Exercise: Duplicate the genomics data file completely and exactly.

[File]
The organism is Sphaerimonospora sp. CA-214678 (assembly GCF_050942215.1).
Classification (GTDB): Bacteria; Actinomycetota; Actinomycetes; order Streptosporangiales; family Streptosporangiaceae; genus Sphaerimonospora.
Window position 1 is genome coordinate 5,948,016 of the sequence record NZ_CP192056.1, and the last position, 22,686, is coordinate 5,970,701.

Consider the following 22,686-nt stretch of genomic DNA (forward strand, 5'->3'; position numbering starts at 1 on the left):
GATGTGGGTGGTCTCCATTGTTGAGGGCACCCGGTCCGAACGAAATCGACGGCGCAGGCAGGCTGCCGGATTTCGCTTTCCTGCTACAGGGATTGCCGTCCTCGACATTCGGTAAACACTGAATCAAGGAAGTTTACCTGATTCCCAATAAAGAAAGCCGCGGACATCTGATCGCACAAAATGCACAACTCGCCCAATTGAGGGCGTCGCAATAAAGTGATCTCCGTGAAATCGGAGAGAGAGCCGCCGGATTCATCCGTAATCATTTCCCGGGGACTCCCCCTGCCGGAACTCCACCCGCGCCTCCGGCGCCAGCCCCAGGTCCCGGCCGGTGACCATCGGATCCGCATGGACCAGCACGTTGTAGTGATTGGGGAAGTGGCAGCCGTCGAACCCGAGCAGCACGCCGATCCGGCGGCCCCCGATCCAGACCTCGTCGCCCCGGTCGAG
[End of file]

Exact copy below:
The organism is Sphaerimonospora sp. CA-214678 (assembly GCF_050942215.1).
Classification (GTDB): Bacteria; Actinomycetota; Actinomycetes; order Streptosporangiales; family Streptosporangiaceae; genus Sphaerimonospora.
Window position 1 is genome coordinate 5,948,016 of the sequence record NZ_CP192056.1, and the last position, 22,686, is coordinate 5,970,701.

Consider the following 22,686-nt stretch of genomic DNA (forward strand, 5'->3'; position numbering starts at 1 on the left):
GATGTGGGTGGTCTCCATTGTTGAGGGCACCCGGTCCGAACGAAATCGACGGCGCAGGCAGGCTGCCGGATTTCGCTTTCCTGCTACAGGGATTGCCGTCCTCGACATTCGGTAAACACTGAATCAAGGAAGTTTACCTGATTCCCAATAAAGAAAGCCGCGGACATCTGATCGCACAAAATGCACAACTCGCCCAATTGAGGGCGTCGCAATAAAGTGATCTCCGTGAAATCGGAGAGAGAGCCGCCGGATTCATCCGTAATCATTTCCCGGGGACTCCCCCTGCCGGAACTCCACCCGCGCCTCCGGCGCCAGCCCCAGGTCCCGGCCGGTGACCATCGGATCCGCATGGACCAGCACGTTGTAGTGATTGGGGAAGTGGCAGCCGTCGAACCCGAGCAGCACGCCGATCCGGCGGCCCCCGATCCAGACCTCGTCGCCCCGGTCGAG